“An Answer Like a Splash of Fire,” Ensign, Dec. 1983, 22–23
Some years before I knew anything about The Church of Jesus Christ of Latter-day Saints I began to think of eternity, and how I would stand before God on the day of judgment. I thought of my unworthiness, and often in the silent hours of the night dark shadows seemed to surround me, causing me great anguish.
I wanted God to show me the way, to give me a sign of some kind. I had felt the Spirit’s presence many times, but not at this time of my humble request. I needed help, for my heart was troubled.
One beautiful evening in May there was a knock on the door, and two young men stood there. They left the Book of Mormon with me, but they left something else also, something I did not know existed—a beautiful feeling of peace. I knew they were messengers from God. These two young men became my teachers.
I read a few chapters in the Book of Mormon, and at first I regarded it as an ordinary history or chronicle, but soon felt it to be inspired of God and involved myself deeply in it. As I read on, compassion for those people filled my thoughts. At times I seemed to be walking among them, treading the hot soil of their land and listening to their prophets.
One day my teachers put the question of baptism to me, but I was unsure and asked for time. In my mind appeared my old Protestant church on the Baltic, strong and majestic, where for over seven centuries services had been held. I could see that beautiful edifice as it was in the time of my confirmation, but now it had been destroyed in the war. The pull of my religion was stronger than I thought. I wanted a sign.
The elders advised me to pray and read the 32nd chapter of Alma. In verse 17 I read: “Yea, there are many who do say: If thou wilt show unto us a sign from heaven, then we shall know of a surety; then we shall believe. Now I ask, is this faith?” (Alma 32:17–18.)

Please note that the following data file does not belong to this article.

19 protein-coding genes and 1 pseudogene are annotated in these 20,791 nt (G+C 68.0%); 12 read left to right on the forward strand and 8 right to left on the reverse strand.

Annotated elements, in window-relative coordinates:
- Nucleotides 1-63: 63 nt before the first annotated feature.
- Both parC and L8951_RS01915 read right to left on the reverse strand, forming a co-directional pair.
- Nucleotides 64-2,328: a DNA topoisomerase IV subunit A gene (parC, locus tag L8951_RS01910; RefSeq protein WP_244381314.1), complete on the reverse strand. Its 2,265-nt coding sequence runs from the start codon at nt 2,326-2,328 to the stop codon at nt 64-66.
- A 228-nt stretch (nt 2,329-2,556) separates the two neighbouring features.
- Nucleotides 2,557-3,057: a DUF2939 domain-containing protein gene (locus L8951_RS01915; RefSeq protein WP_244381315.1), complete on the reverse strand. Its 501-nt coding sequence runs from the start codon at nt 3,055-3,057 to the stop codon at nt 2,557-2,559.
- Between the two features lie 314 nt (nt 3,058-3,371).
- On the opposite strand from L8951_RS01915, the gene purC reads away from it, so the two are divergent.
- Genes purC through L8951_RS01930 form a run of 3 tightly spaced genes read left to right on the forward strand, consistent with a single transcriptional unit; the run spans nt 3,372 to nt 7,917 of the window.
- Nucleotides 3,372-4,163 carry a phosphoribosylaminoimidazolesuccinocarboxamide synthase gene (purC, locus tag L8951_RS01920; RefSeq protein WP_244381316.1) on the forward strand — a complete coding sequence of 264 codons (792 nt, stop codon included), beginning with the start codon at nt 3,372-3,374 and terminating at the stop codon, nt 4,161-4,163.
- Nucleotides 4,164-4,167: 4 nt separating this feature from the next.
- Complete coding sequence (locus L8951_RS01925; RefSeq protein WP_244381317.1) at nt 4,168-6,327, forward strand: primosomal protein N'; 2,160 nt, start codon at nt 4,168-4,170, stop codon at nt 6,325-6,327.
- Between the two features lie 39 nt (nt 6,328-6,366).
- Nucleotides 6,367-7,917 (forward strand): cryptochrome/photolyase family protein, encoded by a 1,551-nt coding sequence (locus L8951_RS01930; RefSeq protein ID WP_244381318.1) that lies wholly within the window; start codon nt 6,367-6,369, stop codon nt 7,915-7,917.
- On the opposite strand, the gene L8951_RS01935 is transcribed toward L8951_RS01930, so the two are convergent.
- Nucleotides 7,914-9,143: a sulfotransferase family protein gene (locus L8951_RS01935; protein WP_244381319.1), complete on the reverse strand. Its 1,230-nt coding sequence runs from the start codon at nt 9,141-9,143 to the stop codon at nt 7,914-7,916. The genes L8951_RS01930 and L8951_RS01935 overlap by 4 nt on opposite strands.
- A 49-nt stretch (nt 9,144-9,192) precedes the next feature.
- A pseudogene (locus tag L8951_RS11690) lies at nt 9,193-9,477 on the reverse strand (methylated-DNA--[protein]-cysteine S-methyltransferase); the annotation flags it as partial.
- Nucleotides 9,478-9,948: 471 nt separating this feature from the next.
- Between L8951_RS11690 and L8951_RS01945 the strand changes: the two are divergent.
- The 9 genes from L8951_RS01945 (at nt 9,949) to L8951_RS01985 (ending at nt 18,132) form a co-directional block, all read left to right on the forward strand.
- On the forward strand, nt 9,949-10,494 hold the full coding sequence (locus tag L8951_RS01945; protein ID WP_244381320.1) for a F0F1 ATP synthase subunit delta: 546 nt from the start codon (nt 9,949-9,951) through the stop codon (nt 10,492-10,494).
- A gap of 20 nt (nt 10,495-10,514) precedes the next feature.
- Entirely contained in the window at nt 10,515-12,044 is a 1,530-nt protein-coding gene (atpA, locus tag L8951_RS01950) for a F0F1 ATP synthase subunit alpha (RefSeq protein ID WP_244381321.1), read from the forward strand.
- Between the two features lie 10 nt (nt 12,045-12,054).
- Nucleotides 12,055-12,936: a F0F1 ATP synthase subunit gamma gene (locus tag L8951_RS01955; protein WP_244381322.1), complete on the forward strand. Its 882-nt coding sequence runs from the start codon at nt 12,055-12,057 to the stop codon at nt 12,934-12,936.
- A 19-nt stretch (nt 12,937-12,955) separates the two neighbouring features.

I realized this was written for those like me. I read on, and in verse 28 [Alma 32:28] the answer was before me. The word was compared to a seed, to be planted in our hearts; and if the seed were a true seed it would begin to swell within the breast and enlarge the soul; it would enlighten our understanding. The verses following were so beautiful and stirring: the tree would grow and be nourished and bring forth fruit, and thus we would reap the rewards of faith. That was what I had been searching for. It pierced my soul like an arrow, and I wept tears of joy.
But I still had to put my mind at rest over Joseph Smith. I believed he was a prophet, but my testimony lacked something. I was struggling with nameless doubts. My teachers said again, pray on your knees and ask God who Joseph Smith was. I fasted and prayed, but there was silence. Then early one morning I was kneeling by my bed with the sun streaming in, and I cried aloud, “Please, God, in the name of Jesus Christ, who was Joseph Smith?” And the answer came like a splash of fire over my head and into my chest. It was so incredibly beautiful I just stayed there on my knees, offering a silent prayer of thanks.
Only four weeks later I entered the waters of baptism, whereas I had been searching and waiting for the truth for more than four years. As I came out of the water I felt infinitely small, truly newborn, with the surety that my sins had been forgiven and I was washed clean. And when I was confirmed I sensed my heart opening like a clear vessel to receive the Holy Spirit. I was filled with wonder and peace and humility. I will always be grateful for those missionaries, whose coming altered my whole life.